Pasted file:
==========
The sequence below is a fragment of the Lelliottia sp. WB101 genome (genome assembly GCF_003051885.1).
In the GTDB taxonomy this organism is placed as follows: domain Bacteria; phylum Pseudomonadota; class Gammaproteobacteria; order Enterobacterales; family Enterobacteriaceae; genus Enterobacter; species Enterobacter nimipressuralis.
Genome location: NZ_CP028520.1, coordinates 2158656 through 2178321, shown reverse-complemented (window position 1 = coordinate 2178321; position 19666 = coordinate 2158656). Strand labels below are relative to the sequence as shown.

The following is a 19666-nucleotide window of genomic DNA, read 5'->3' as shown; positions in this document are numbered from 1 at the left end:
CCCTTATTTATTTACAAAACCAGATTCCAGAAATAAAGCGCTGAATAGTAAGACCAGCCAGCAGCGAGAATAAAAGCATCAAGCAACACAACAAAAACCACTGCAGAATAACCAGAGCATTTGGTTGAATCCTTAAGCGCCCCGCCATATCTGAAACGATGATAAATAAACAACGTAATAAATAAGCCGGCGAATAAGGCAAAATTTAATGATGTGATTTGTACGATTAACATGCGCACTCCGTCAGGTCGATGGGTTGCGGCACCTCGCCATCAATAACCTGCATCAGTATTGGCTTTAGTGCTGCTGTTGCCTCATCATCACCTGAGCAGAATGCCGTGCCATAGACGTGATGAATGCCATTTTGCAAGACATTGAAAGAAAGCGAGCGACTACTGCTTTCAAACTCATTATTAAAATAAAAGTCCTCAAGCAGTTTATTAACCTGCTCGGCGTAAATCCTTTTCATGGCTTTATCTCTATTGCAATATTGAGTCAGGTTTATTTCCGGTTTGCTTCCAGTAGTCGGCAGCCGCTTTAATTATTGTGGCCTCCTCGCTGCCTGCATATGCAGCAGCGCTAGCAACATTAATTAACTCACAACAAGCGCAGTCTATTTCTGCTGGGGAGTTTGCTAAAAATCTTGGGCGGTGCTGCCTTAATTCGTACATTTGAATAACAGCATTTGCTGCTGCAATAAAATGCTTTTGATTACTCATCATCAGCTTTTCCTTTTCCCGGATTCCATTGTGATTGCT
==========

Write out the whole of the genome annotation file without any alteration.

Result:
The sequence below is a fragment of the Lelliottia sp. WB101 genome (genome assembly GCF_003051885.1).
In the GTDB taxonomy this organism is placed as follows: domain Bacteria; phylum Pseudomonadota; class Gammaproteobacteria; order Enterobacterales; family Enterobacteriaceae; genus Enterobacter; species Enterobacter nimipressuralis.
Genome location: NZ_CP028520.1, coordinates 2158656 through 2178321, shown reverse-complemented (window position 1 = coordinate 2178321; position 19666 = coordinate 2158656). Strand labels below are relative to the sequence as shown.

The following is a 19666-nucleotide window of genomic DNA, read 5'->3' as shown; positions in this document are numbered from 1 at the left end:
CCCTTATTTATTTACAAAACCAGATTCCAGAAATAAAGCGCTGAATAGTAAGACCAGCCAGCAGCGAGAATAAAAGCATCAAGCAACACAACAAAAACCACTGCAGAATAACCAGAGCATTTGGTTGAATCCTTAAGCGCCCCGCCATATCTGAAACGATGATAAATAAACAACGTAATAAATAAGCCGGCGAATAAGGCAAAATTTAATGATGTGATTTGTACGATTAACATGCGCACTCCGTCAGGTCGATGGGTTGCGGCACCTCGCCATCAATAACCTGCATCAGTATTGGCTTTAGTGCTGCTGTTGCCTCATCATCACCTGAGCAGAATGCCGTGCCATAGACGTGATGAATGCCATTTTGCAAGACATTGAAAGAAAGCGAGCGACTACTGCTTTCAAACTCATTATTAAAATAAAAGTCCTCAAGCAGTTTATTAACCTGCTCGGCGTAAATCCTTTTCATGGCTTTATCTCTATTGCAATATTGAGTCAGGTTTATTTCCGGTTTGCTTCCAGTAGTCGGCAGCCGCTTTAATTATTGTGGCCTCCTCGCTGCCTGCATATGCAGCAGCGCTAGCAACATTAATTAACTCACAACAAGCGCAGTCTATTTCTGCTGGGGAGTTTGCTAAAAATCTTGGGCGGTGCTGCCTTAATTCGTACATTTGAATAACAGCATTTGCTGCTGCAATAAAATGCTTTTGATTACTCATCATCAGCTTTTCCTTTTCCCGGATTCCATTGTGATTGCT